AWB 00-7 Issue 1 - Circuit breaker resetting procedures
Circuit breaker resetting procedures
AWB 00-7 Issue 1, 19 July 2001
All AOC holders.
All maintenance personnel.
All flight crew.
The purposes of this bulletin are:
- to summarise CASA guidance regarding resetting tripped circuit breakers (CB); and
- to remind personnel of the dangers associated with inappropriate resetting of tripped CB's.
Specific objectives are:
- To ensure that operators with aircraft having an operating weight of more than 5,700Kg:
- incorporate CB resetting procedures generated by manufacturers (see note 1 ) into the manuals used by flight crews and maintenance personnel; and
- have pertinent training programs.
- To ensure that operators with aircraft having an operating weight of less than 5,700Kg:
- operating RPT services, incorporate CB resetting procedures generated by manufacturers (see note 1) into the manuals used by flight crews and maintenance personnel; and
- have pertinent training programs.
- To increase awareness in all flight crews and maintenance personnel of safety information and recommended procedures generated by manufacturers in respect to resetting tripped CB's.
Note 1: Where the manufacturer does not specify or generate procedures the operator is required as part of the aircraft maintenance program to prepare those requirements, the appropriateness of those policies and procedures may be assessed by an appropriate CAR 35 Authorised Person or Design Organisation in consultation with an appropriately rated person from a Flying Operations background. These Policies and Procedures are then independently approved into the Operators Aircraft Maintenance Program/Flight Operations Manual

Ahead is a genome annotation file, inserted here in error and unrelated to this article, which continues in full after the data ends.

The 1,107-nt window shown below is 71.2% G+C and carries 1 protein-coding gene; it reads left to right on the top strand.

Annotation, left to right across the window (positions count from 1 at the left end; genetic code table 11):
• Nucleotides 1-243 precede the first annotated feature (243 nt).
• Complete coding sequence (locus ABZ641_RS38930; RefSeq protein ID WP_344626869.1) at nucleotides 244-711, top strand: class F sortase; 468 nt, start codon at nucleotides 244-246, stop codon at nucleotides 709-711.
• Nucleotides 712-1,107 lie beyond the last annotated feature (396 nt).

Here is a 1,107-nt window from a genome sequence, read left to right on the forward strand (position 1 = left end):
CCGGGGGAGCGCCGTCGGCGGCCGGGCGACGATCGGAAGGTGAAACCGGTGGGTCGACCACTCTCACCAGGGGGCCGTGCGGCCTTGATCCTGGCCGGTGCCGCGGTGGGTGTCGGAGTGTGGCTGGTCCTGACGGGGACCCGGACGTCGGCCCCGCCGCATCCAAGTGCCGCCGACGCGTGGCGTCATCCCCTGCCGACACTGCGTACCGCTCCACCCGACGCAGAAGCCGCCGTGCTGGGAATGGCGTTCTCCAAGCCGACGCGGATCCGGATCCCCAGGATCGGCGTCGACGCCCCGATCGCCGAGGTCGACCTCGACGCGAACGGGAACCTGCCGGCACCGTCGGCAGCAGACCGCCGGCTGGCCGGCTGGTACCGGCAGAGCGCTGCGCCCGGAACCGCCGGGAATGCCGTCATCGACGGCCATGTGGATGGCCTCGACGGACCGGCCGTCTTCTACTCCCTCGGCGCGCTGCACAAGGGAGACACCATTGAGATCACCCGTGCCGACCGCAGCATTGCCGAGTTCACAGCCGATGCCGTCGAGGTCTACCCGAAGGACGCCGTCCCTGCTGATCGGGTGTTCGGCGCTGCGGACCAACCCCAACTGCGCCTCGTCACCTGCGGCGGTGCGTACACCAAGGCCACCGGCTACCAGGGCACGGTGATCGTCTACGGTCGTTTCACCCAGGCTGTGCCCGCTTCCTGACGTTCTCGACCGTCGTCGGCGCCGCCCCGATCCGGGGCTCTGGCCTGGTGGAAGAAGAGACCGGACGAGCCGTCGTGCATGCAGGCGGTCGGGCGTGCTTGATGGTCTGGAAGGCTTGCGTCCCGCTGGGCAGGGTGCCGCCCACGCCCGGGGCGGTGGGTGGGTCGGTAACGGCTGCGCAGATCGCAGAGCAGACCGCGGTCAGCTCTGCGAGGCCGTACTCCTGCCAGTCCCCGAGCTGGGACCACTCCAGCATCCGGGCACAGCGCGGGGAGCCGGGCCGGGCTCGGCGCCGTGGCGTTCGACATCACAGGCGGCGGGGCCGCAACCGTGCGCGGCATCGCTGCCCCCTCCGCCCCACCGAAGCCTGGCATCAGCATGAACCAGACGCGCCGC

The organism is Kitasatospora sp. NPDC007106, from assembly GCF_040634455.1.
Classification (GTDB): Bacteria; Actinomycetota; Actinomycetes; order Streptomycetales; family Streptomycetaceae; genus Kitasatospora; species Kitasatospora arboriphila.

Historically, flight crews, maintenance personnel, and aircraft ground personnel have viewed the resetting of a tripped CB as a relatively common occurrence in operations. Resetting a tripped CB is often thought to have no adverse results. However, a review of Service Difficulty Reports involving tripped and reset CB's reveals that the opposite is sometimes true. Smoke, burned wires, electrical odours, arcing, and loss of related aircraft systems have been reported as a result of resetting tripped CB's. These findings are supported by other National Airworthiness Authorities.